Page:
In all honesty, as crazy of a week that it was, I feel as if I was able to truly feel and see God's presence amidst it all. The times on the buses gave me moments to think, reflect, and pray. Maybe this was necessary as the heaviness of getting to know the students and many of their difficult lives began to weigh upon me. 

I specifically recall elementary chapel this week as all the students shifted from station to station while focusing on different aspects of prayer. I could feel God's pleasure in that room as the children wrote prayers to God and expressed themselves concerning His desire to listen to them. As I really am challenged by the idea that God changes the hardest of hearts, I also am able to watch these hearts give way to the flood of love God has for them. Their stories, their conversations, and their relationships with each other can be so easily tainted by the world around them. Even as children, their natural tendencies are to lie, to hate, to do things for selfish ambition. Yet, I am watching little ones fight this on a daily basis. I am watching many of them respond to truth. By this, I am challenged and convicted. And my prayer becomes this: "God, protect their innocence. Draw them unto yourself while they are surrounded by truth and people who love them so much. Guard them against any disgusting and disturbing schemes of Satan to destroy them and their future Christian influence in this world...because one day, you will change this world through them."

Friday, August 26, 2011

Run, Forest, Run

"Sure, let's go down to the closest pueblo. It's not a long run," Amanda and Becky said as we started our thirty minutes of jogging after school on Wednesday. I threw in my headphones and was ready to let off a bit of steam from a crazy day with students.

Maybe my focus was off, or maybe my focus was too much on the music. Either way, I ignored the two stray dogs with their owner ahead. I must note: I have been thoroughly warned concerning stray dogs in Bolivia. Some come with rabies vaccinations, many live their whole life without them. They are territorial and scare easily. These truths became far more of a reality to me as I nonchalantly ran past the large black and small white dog. I barely even remember the three seconds which passed between my first step near the dogs and the moment when they had surrounded me barking. Quickly, I was made aware of the black dog's aggression as he came up behind me and bit me....yes... on the butt.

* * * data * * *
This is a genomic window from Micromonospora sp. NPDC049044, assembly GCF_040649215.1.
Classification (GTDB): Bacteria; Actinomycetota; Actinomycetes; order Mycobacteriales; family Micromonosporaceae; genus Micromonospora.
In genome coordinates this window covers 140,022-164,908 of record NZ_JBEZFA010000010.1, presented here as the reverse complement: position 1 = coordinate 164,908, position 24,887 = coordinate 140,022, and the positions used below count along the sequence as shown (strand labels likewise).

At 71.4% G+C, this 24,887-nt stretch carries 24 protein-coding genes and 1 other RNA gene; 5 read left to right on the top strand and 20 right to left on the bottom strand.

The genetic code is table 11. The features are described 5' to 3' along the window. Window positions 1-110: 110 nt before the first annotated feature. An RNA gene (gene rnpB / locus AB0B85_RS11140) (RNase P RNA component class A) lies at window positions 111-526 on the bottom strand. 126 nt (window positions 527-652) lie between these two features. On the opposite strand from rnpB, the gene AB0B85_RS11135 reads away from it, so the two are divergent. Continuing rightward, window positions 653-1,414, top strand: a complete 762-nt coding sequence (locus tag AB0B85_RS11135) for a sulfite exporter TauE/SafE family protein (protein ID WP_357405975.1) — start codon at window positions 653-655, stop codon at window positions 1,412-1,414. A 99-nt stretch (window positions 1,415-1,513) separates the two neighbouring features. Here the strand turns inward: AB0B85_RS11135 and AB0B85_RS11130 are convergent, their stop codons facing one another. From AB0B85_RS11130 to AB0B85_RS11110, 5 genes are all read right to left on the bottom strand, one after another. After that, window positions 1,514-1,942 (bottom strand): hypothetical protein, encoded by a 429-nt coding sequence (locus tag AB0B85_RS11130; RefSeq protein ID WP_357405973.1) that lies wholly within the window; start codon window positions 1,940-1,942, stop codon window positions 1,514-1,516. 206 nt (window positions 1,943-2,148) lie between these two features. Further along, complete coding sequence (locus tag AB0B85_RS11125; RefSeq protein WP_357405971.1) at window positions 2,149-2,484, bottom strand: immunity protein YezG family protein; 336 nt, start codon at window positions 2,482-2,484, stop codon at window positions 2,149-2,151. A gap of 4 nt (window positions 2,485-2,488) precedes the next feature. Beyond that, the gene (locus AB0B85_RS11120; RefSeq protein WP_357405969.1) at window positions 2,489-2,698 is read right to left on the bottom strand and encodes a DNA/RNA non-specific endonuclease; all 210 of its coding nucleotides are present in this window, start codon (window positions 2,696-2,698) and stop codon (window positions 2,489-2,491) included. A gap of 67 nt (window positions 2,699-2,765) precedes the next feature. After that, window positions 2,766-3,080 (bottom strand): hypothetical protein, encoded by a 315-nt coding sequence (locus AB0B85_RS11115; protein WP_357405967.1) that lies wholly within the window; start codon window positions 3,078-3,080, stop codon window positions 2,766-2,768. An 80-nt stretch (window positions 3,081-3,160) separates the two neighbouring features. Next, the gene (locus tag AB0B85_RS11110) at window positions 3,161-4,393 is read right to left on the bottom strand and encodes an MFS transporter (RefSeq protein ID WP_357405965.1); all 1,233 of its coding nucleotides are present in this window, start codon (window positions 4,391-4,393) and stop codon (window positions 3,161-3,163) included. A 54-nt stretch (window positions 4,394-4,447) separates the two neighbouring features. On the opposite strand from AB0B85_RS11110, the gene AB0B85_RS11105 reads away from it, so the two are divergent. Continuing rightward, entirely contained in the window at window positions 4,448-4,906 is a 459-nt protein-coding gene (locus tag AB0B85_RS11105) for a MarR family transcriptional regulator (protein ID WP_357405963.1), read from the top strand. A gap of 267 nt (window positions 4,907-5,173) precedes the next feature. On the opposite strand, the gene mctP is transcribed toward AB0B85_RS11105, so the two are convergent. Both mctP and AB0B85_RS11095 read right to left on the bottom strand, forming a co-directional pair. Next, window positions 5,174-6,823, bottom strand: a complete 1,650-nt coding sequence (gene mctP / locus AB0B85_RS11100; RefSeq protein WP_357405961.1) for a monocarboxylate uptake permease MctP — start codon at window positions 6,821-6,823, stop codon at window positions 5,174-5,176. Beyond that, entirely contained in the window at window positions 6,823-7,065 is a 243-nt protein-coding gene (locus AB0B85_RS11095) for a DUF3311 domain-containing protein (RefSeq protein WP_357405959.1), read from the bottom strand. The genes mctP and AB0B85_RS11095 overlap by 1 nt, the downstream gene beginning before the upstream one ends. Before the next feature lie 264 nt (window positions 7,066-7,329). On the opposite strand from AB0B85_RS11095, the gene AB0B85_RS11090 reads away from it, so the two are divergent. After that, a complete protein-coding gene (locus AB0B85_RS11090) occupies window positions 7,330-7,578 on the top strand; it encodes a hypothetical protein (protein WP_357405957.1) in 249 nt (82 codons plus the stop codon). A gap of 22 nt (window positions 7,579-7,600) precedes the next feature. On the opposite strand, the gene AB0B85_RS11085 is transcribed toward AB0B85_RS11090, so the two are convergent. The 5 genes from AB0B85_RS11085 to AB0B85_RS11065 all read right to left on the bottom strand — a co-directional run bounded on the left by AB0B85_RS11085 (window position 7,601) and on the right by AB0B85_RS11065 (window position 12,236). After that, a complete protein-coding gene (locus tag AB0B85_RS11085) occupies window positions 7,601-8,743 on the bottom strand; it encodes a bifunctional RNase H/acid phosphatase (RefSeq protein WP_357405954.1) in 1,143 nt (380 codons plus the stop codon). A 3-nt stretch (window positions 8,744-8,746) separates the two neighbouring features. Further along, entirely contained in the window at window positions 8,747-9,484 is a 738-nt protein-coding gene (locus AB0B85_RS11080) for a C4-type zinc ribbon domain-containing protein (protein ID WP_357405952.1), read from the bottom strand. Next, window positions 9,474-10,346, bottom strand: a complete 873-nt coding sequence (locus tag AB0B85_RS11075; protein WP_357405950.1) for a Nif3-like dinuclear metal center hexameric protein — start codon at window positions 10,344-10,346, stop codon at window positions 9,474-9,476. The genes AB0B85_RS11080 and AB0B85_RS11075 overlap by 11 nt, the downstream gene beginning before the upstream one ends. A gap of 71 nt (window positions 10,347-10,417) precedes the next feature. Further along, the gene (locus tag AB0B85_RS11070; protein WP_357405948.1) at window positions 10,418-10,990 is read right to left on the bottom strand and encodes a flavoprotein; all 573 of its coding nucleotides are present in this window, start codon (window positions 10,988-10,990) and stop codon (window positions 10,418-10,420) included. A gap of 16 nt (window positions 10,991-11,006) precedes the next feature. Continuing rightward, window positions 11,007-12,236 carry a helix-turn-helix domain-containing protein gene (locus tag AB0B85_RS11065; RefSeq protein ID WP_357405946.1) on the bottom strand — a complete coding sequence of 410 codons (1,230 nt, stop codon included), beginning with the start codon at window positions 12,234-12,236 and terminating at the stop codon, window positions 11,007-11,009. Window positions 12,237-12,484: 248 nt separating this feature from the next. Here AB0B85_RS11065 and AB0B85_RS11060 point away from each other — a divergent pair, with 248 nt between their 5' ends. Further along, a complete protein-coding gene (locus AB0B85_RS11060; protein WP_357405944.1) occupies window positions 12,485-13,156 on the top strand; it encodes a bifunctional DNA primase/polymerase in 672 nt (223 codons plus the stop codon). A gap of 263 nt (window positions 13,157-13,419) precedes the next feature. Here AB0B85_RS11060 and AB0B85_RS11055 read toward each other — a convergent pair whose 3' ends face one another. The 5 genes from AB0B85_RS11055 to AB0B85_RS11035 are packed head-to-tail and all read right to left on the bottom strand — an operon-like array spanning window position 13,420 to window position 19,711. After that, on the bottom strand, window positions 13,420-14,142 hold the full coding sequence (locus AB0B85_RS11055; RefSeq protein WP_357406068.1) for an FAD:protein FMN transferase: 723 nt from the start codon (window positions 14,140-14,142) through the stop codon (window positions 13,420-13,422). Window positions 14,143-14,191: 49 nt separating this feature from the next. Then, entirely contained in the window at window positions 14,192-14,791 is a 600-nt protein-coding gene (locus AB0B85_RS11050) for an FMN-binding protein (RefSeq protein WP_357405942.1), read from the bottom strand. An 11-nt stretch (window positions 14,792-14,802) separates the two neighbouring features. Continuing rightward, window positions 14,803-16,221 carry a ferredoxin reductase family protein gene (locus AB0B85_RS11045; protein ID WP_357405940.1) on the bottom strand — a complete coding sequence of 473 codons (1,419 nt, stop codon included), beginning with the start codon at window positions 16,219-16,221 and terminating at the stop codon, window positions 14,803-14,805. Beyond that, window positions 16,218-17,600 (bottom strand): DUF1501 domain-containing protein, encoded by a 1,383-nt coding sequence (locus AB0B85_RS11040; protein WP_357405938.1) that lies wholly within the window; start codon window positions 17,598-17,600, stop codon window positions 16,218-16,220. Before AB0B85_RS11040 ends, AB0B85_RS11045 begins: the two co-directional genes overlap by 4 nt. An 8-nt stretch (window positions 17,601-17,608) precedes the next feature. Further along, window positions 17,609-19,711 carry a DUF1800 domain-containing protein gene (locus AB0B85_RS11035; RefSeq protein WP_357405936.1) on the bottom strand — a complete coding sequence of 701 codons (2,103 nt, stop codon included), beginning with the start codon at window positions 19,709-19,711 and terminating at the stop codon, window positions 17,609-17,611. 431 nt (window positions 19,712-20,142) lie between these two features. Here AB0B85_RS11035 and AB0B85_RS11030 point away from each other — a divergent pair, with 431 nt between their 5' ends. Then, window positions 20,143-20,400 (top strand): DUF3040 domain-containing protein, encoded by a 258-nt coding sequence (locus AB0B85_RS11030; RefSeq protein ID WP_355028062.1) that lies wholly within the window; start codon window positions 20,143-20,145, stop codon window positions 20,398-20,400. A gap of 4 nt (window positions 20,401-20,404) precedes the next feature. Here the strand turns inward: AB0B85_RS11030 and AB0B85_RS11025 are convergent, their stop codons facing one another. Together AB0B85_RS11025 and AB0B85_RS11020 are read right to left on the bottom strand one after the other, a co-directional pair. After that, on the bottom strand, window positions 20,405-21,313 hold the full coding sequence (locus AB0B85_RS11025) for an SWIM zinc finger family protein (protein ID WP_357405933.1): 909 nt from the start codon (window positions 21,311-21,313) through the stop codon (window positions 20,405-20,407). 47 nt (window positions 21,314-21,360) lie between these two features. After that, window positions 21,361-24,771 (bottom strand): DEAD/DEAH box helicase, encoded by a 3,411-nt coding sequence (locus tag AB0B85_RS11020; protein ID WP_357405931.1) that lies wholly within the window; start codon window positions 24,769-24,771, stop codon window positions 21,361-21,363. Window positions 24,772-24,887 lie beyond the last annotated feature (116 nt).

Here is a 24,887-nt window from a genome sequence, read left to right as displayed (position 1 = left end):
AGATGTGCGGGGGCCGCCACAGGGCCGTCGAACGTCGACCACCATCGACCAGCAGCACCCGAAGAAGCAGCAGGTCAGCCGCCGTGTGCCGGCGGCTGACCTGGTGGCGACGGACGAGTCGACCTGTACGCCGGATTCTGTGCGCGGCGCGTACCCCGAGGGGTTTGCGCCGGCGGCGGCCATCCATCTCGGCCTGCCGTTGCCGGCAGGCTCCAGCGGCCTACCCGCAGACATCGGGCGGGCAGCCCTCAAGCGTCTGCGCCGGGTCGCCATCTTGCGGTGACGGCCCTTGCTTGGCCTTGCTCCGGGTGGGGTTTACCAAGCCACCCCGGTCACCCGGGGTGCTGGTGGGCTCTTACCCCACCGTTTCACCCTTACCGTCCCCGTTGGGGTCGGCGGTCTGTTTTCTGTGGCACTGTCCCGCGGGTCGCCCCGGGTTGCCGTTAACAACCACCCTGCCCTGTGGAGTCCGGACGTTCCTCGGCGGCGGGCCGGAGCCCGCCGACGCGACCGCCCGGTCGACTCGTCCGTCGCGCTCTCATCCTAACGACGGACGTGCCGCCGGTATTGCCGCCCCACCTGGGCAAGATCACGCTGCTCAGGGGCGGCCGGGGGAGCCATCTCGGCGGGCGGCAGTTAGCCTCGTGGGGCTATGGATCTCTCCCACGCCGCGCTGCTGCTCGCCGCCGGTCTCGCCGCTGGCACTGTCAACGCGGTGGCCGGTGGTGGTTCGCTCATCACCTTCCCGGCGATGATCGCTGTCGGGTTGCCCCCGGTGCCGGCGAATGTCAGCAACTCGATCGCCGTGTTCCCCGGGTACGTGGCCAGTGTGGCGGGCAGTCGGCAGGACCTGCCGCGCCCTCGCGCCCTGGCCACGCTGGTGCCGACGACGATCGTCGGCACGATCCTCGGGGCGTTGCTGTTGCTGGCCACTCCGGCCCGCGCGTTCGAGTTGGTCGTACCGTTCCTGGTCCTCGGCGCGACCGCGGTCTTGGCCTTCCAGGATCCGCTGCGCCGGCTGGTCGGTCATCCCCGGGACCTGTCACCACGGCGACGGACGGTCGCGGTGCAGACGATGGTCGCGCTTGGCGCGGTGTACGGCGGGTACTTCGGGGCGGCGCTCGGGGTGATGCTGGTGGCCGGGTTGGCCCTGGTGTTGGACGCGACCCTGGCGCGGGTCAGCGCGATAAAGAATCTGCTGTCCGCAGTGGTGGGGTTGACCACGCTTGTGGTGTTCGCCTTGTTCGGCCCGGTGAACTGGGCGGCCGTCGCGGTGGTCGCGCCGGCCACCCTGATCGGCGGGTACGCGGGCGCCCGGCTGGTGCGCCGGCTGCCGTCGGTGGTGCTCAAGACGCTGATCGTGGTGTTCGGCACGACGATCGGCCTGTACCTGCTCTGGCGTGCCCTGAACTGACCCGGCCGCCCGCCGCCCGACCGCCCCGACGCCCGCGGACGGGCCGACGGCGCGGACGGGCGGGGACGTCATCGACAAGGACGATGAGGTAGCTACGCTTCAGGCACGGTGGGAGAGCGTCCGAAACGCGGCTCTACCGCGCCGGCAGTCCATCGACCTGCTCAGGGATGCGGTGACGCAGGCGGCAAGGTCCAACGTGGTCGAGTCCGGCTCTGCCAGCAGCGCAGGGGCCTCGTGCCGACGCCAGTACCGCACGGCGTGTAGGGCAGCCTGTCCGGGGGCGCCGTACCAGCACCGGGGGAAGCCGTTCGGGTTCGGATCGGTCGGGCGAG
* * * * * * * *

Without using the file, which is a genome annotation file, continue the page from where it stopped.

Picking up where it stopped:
I'm sure my intense scream did not help the tension of the moment, but remaining calm in this situation was next to impossible. Of course, bending down...thus decreasing the space between my face and the dog's...was absolutely not an option. Finally, after some wiggling and uncontrollable waving of my arms, the dogs' owner called them away.

After the initial pain of the bite deadened a bit, the jokes and anticipation for my foaming at the mouth began. It turns out, doctors don't easily give out rabies shots, or at least not for a cheap price. On top of this, the vaccination requires a marvelous series of 10 shots. We found the nearest (40 minutes away) free health clinic and I decided that salvation from possible rabies surpassed any fear of the horror movie-like clinic we entered after school yesterday.

So now, the dilemma of finding the dog, its owner, and any possible paperwork faces me. If I can't seem to run into the dog (one of the thousands in Bolivia), I will be looking forward to a week and a half of minibus trips to the city. But life without ravenous mouth foaming is worth-it, right? I would say so.

I dedicate this blog to Scott Frost who has found great pleasure in reminding me of and sharing this story as much as possible.

Also, the new motto of the year: When life gets ahold of you, turn the other cheek.